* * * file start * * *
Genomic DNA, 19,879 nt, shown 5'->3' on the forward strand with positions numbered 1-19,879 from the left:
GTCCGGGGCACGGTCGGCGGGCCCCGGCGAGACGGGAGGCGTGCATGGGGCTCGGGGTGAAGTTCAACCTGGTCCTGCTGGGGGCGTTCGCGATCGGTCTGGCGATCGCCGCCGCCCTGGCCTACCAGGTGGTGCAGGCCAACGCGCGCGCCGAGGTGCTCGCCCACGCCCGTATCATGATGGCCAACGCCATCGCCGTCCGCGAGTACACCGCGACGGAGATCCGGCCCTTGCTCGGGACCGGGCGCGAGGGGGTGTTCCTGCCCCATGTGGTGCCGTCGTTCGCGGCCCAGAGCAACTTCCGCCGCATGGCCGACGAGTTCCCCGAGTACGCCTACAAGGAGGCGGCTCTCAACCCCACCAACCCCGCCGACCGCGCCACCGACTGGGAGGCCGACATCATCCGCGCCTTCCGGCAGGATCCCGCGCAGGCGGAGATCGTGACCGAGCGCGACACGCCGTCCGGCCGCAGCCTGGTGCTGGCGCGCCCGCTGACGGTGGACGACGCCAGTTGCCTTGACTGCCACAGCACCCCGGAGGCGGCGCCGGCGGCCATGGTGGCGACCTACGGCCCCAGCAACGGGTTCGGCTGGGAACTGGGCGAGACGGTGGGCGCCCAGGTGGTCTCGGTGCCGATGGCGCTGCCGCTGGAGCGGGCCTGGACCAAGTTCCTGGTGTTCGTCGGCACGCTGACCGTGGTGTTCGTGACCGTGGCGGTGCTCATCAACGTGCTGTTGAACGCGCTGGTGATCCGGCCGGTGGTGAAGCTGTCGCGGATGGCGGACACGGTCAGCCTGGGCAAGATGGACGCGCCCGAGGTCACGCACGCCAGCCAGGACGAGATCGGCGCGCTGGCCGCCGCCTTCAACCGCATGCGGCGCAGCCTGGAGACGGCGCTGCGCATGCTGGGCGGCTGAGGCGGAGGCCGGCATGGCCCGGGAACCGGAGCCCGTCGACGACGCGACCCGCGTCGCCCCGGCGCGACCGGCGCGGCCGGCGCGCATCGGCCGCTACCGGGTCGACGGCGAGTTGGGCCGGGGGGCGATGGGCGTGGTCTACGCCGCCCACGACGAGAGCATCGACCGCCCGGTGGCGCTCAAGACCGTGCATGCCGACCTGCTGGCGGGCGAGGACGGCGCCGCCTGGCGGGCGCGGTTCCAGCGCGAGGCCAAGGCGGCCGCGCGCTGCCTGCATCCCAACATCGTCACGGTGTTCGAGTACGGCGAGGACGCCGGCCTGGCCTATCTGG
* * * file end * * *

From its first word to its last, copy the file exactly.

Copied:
Genomic DNA, 19,879 nt, shown 5'->3' on the forward strand with positions numbered 1-19,879 from the left:
GTCCGGGGCACGGTCGGCGGGCCCCGGCGAGACGGGAGGCGTGCATGGGGCTCGGGGTGAAGTTCAACCTGGTCCTGCTGGGGGCGTTCGCGATCGGTCTGGCGATCGCCGCCGCCCTGGCCTACCAGGTGGTGCAGGCCAACGCGCGCGCCGAGGTGCTCGCCCACGCCCGTATCATGATGGCCAACGCCATCGCCGTCCGCGAGTACACCGCGACGGAGATCCGGCCCTTGCTCGGGACCGGGCGCGAGGGGGTGTTCCTGCCCCATGTGGTGCCGTCGTTCGCGGCCCAGAGCAACTTCCGCCGCATGGCCGACGAGTTCCCCGAGTACGCCTACAAGGAGGCGGCTCTCAACCCCACCAACCCCGCCGACCGCGCCACCGACTGGGAGGCCGACATCATCCGCGCCTTCCGGCAGGATCCCGCGCAGGCGGAGATCGTGACCGAGCGCGACACGCCGTCCGGCCGCAGCCTGGTGCTGGCGCGCCCGCTGACGGTGGACGACGCCAGTTGCCTTGACTGCCACAGCACCCCGGAGGCGGCGCCGGCGGCCATGGTGGCGACCTACGGCCCCAGCAACGGGTTCGGCTGGGAACTGGGCGAGACGGTGGGCGCCCAGGTGGTCTCGGTGCCGATGGCGCTGCCGCTGGAGCGGGCCTGGACCAAGTTCCTGGTGTTCGTCGGCACGCTGACCGTGGTGTTCGTGACCGTGGCGGTGCTCATCAACGTGCTGTTGAACGCGCTGGTGATCCGGCCGGTGGTGAAGCTGTCGCGGATGGCGGACACGGTCAGCCTGGGCAAGATGGACGCGCCCGAGGTCACGCACGCCAGCCAGGACGAGATCGGCGCGCTGGCCGCCGCCTTCAACCGCATGCGGCGCAGCCTGGAGACGGCGCTGCGCATGCTGGGCGGCTGAGGCGGAGGCCGGCATGGCCCGGGAACCGGAGCCCGTCGACGACGCGACCCGCGTCGCCCCGGCGCGACCGGCGCGGCCGGCGCGCATCGGCCGCTACCGGGTCGACGGCGAGTTGGGCCGGGGGGCGATGGGCGTGGTCTACGCCGCCCACGACGAGAGCATCGACCGCCCGGTGGCGCTCAAGACCGTGCATGCCGACCTGCTGGCGGGCGAGGACGGCGCCGCCTGGCGGGCGCGGTTCCAGCGCGAGGCCAAGGCGGCCGCGCGCTGCCTGCATCCCAACATCGTCACGGTGTTCGAGTACGGCGAGGACGCCGGCCTGGCCTATCTGG